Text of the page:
Saturday, November 7, 2009

Funeral costs

I haven't written an entry for a few days -- it's been a busy time, and I've been talking to a relative about a death that he's having to deal with.  I'm not really going to go into details, but there's some stuff that I think would be generally good for folks to be reminded of. 

Living wills are good for the folks you leave behind
I've talked at length about slaughter, and I've killed many critters myself.  I've said to myself, and to other people in my life, that I'd much rather go out with a bullet to the head by surprise than just about any other way. 

Right now I'm pretty sure that the last two weeks of my life are going to suck.  I'm in rude good health right now, and don't expect to go anytime soon, but so were these other people.   One was 47, the other was 51, and the third was in his 70s.  The first two died by surprise -- no idea it was coming. 

I'd really reccomend that you write down your wishes regarding how your care will be managed in the event of an incapacitating accident.  Forcing your loved ones to make the decision to pull the plug, well, frankly, it sucks.  And our current medical technology can keep parts of your body alive indefinitely, with no chance of recovery. 

So be kind to the people around you and make a living will.

Funeral expenses

One thing that happens when someone dies is that the people around them feel guilty that they died, and often assuage that guilt by buying an elaborate coffin, or service, or additional.   I'm all about ritual when it comes to important things, and if you have the money to spare, and it makes you feel better to do that, by all means, spend whatever you think is appropriate. 

But sometimes there's just not the extra money around, or spending the money would create a hardship on the living.   My uncle is a mortician, and I've spent some time "behind the curtain" so to speak, and I'm going to write up here what I've counseled my relatives on in the past regarding funeral expenses. 

The absolutely lowest cost is just not claiming the body from the county.   If you are truly at wits end as to how to pay for the body disposal, this is one choice. 

The second least expensive way is to have the body cremated.  A cremation typically runs between $600 and $800, and you pick up the cremains.  It's probably illegal to scatter the cremains, but I don't know how you'd be caught, and you can do a small service at the time that allows some closure for the people around.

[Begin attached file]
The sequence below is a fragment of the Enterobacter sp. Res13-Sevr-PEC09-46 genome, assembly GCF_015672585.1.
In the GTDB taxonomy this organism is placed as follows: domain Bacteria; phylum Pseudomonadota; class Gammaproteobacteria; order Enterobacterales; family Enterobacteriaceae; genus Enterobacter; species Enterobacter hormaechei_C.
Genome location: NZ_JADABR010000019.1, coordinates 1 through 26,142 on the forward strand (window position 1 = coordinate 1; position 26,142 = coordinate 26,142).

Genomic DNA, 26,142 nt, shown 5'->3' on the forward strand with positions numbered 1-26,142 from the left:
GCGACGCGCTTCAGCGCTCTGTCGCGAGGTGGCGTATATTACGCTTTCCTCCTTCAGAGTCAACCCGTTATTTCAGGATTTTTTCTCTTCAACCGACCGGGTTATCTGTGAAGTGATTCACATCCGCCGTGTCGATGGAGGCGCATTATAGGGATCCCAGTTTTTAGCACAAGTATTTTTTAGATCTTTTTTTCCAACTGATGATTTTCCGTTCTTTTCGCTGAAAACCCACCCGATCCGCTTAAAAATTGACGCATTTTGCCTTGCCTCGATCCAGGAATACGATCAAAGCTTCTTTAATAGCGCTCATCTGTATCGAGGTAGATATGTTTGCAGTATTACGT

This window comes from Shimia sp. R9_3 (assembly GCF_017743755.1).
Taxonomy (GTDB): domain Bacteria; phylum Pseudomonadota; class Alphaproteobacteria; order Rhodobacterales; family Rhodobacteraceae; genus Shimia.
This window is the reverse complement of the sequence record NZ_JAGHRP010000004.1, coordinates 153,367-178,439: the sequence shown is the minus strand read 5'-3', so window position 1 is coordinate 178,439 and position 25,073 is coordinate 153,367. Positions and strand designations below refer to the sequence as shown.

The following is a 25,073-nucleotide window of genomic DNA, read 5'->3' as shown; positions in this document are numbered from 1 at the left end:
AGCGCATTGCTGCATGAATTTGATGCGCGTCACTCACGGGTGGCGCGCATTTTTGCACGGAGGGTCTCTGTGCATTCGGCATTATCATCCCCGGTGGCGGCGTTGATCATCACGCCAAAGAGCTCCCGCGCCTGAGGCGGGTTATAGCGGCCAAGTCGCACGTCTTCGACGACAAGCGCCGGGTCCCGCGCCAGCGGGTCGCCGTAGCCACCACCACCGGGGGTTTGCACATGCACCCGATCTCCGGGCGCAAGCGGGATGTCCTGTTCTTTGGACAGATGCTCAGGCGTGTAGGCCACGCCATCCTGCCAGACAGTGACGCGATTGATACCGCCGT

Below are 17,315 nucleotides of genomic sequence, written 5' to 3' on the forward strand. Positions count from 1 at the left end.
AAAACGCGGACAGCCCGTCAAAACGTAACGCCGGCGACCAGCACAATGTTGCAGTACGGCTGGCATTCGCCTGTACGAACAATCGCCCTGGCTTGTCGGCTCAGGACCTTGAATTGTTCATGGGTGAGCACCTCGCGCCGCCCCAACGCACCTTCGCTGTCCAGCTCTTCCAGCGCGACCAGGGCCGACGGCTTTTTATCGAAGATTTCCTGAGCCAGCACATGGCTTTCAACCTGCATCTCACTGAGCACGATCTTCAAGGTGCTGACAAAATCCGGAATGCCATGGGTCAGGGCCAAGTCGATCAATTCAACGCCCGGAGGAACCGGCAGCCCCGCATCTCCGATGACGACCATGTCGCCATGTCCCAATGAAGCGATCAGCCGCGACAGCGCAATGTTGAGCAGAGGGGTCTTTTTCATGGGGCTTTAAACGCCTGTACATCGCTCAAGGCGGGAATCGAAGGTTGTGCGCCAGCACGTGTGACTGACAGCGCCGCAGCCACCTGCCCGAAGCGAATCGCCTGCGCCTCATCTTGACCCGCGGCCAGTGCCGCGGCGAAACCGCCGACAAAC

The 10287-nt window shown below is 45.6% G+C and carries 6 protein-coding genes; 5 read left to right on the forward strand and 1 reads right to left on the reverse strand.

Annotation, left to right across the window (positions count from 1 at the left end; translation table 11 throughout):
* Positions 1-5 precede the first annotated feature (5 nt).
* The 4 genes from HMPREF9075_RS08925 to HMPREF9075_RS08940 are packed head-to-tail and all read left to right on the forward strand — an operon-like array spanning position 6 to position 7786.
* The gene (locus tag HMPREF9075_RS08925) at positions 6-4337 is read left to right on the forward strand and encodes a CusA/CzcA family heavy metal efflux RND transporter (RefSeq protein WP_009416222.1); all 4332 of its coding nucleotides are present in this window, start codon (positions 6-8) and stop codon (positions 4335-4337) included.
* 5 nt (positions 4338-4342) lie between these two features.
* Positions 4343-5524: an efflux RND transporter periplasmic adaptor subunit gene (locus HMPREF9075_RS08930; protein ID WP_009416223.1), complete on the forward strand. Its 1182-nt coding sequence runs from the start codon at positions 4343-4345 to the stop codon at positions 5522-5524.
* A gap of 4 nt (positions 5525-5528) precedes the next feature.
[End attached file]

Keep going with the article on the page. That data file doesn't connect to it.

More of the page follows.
DO NOT pay for embalming the body, or a fancy casket, or for any other services.  It just costs more to burn the additional weight. 

If you loved one was a member of the armed forces, they may be entitled to a burial from the armed forces

With respect to burial, there is really no value in having a burial vault or other "protective" packaging around the body of your loved one.  We'll all be going back into the soil, and burial vaults and casket liners and concrete shields and so on are all a complicated way to extract money from you.  Let's just keep it simple, as nature intended and if you choose burial as the way you're going to go, skip all of this. 

I know, this isn't really farm related, but it's what I've been dealing with this last week, and I'm hoping that other people find it useful. 


Anonymous said...

A will is also good idea. Don't for get to update it - it doesn't hurt to consider our own deaths regularly.

damae said...

I especially like the option of not claiming the body from the county. LOL
I know a lady whose family spent $15,000 to bury her mother.
I went home and told my hubby that if he spends money like that on me after I die, I WILL come back and hurt him. However if he chooses to spend money to throw a big party for those still alive in celebration of my death, then that's cool!
I totally agree, let my body go back to the soil. This whole thing of preserving dead bodies is asinine, imo. Uses a ridiculous amount of resources and land, for what?